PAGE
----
SPOT THE SAFETY VIOLATION: More than Just a Broken Bulb
Do you just see the hazard of the sharp, broken pieces in this picture? Or do you also know the hidden—and far more dangerous—hazard that could harm workers cleaning up this mess?
When a light bulb breaks in your workplace, you may think the only hazard it poses to workers is the risk of getting cut on the broken glass. But some kinds of bulbs, such as compact fluorescent lamps (CFLs), contain small amounts of mercury. So when a CFL—such as the one in this picture—breaks, workers could be exposed to this very hazardous substance.
SAFELY CLEANING UP MERCURY
Mercury is a neurotoxin—that is, a substance that damages, destroys and impairs the functioning of nerve tissue. This substance is a threat to both human health and to the environment, which is why mercury is heavily regulated under environmental law.
CFLs aren’t the only light bulbs that contain mercury. Other kinds of bulbs that also contain it include:
- Other fluorescent bulbs, including linear, U-tube and circline fluorescent tubes, bug zappers, tanning bulbs, black lights, germicidal bulbs, high output bulbs and cold-cathode fluorescent bulbs;
- High intensity discharge bulbs, which include metal halide, ceramic metal halide, high pressure sodium, and mercury vapour;
- Mercury short-arc bulbs; and
- Neon bulbs.
So when mercury is released in the workplace, such as through the breaking of any of the above types of light bulbs, it’s critical that workers know how to safely clean up the mess. According to guidance from the US Environmental Protection Agency (EPA), there are three keys stages to cleaning up a broken CFL:
Stage #1: Before Cleanup
- Have people leave the room and avoid the breakage area on the way out.
- Open a window or door to the outdoors and leave the room for 5‐10 minutes to vent any mercury vapour.
- Shut off the central heating, ventilation/air conditioning (HVAC) system, if you have one.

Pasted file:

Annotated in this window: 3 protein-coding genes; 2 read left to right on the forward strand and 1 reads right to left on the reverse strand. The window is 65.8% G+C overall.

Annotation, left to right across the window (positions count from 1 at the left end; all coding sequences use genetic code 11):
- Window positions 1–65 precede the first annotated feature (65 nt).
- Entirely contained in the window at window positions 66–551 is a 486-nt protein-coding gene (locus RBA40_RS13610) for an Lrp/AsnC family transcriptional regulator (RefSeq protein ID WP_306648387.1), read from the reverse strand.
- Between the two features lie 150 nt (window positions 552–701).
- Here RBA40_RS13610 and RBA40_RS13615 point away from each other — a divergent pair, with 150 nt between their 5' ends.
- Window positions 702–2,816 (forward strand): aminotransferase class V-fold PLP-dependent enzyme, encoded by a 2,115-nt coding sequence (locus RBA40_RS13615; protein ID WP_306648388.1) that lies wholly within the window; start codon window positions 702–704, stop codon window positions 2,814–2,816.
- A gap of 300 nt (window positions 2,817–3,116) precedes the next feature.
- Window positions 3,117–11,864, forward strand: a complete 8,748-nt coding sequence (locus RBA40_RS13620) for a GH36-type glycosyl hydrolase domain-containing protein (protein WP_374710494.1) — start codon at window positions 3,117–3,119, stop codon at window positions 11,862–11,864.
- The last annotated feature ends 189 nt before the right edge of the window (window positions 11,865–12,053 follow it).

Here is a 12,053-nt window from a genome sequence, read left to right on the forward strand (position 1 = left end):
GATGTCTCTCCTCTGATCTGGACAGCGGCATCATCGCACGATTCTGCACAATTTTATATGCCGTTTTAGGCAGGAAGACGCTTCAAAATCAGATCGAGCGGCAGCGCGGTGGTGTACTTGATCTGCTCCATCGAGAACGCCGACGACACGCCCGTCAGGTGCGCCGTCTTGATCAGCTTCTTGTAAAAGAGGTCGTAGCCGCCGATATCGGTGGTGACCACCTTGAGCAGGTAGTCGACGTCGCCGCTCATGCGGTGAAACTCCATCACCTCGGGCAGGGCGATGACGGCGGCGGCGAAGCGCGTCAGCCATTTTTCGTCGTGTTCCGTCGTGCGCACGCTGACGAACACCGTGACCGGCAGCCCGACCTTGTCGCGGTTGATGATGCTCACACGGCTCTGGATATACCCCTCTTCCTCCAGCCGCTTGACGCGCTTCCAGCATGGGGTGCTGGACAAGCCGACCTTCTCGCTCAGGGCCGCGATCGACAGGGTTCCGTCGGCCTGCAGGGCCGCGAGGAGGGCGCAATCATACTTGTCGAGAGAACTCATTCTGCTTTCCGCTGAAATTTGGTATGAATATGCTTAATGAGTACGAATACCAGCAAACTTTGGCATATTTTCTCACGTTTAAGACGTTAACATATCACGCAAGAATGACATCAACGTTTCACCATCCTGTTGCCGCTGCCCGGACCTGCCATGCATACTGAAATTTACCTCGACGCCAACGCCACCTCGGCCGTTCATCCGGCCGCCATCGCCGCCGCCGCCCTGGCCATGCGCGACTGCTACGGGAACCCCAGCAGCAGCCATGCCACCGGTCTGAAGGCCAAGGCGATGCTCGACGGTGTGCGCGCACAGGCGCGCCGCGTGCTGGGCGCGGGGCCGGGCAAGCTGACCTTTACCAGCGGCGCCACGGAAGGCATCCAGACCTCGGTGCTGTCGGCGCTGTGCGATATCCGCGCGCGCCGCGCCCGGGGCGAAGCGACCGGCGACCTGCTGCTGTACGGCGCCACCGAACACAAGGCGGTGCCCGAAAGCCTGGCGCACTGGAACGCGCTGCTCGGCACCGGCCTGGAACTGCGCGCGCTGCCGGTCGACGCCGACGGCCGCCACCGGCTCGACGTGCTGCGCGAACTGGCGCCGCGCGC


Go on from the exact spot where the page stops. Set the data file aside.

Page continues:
- Collect the materials you’ll need to clean up the broken bulb:
- Disposable gloves
- Stiff paper or cardboard
- Sticky tape (such as duct tape)
- Damp paper towels or disposable wet wipes
- Glass jar with a metal lid (such as a canning jar) or a sealable plastic bag.
Step #2: During Cleanup
These steps are for cleaning up hard surfaces (the guidance also include steps for cleaning up carpets and rugs).
- Carefully scoop up glass fragments and powder using stiff paper or cardboard—not a broom—and place the debris and paper/cardboard in a glass jar with a metal lid. If a glass jar isn’t available, use a sealable plastic bag. (NOTE: Because a plastic bag won’t prevent the mercury vapour from escaping, remove the plastic bag(s) from the workplace immediately after cleanup.)
- Use the sticky tape to pick up any remaining small glass fragments and powder. Place the used tape in the glass jar or plastic bag.
- Wipe the area clean with damp paper towels or disposable wet wipes. Place the towels or wipes in the glass jar or plastic bag.
- Don’t vacuum during cleanup unless broken glass remains after all other cleanup steps have been taken. (It’s possible that vacuuming could spread mercury-containing powder or mercury vapour.)
- If vacuuming is needed to ensure removal of all broken glass, keep the following tips in mind:
- Keep a window or door to the outdoors open;
- Vacuum the area where the bulb was broken using the vacuum hose, not an attachment; and
- Remove the vacuum bag (or empty and wipe the canister) and seal the bag/vacuum debris and any materials used to clean the vacuum in a plastic bag.
Step #3: After Cleanup
- Promptly place all bulb debris and cleanup materials, including vacuum cleaner bags, outdoors in a trash container or protected area until materials can be disposed of properly. (Ensure that you comply with any applicable hazardous material disposal requirements in your jurisdiction.)
- Discard gloves and wash your hands with soap and water after disposing of the jars or plastic bags containing bulb debris and cleanup materials.
- Continue to air out the room where the bulb was broken and leave the HVAC system shut off, if practical, for several hours.
For more information on how to handle other kinds of hazardous “spills,” see “Spill Response: Answers to 11 Frequently Asked Questions” and go to the Spill Response Compliance Centre.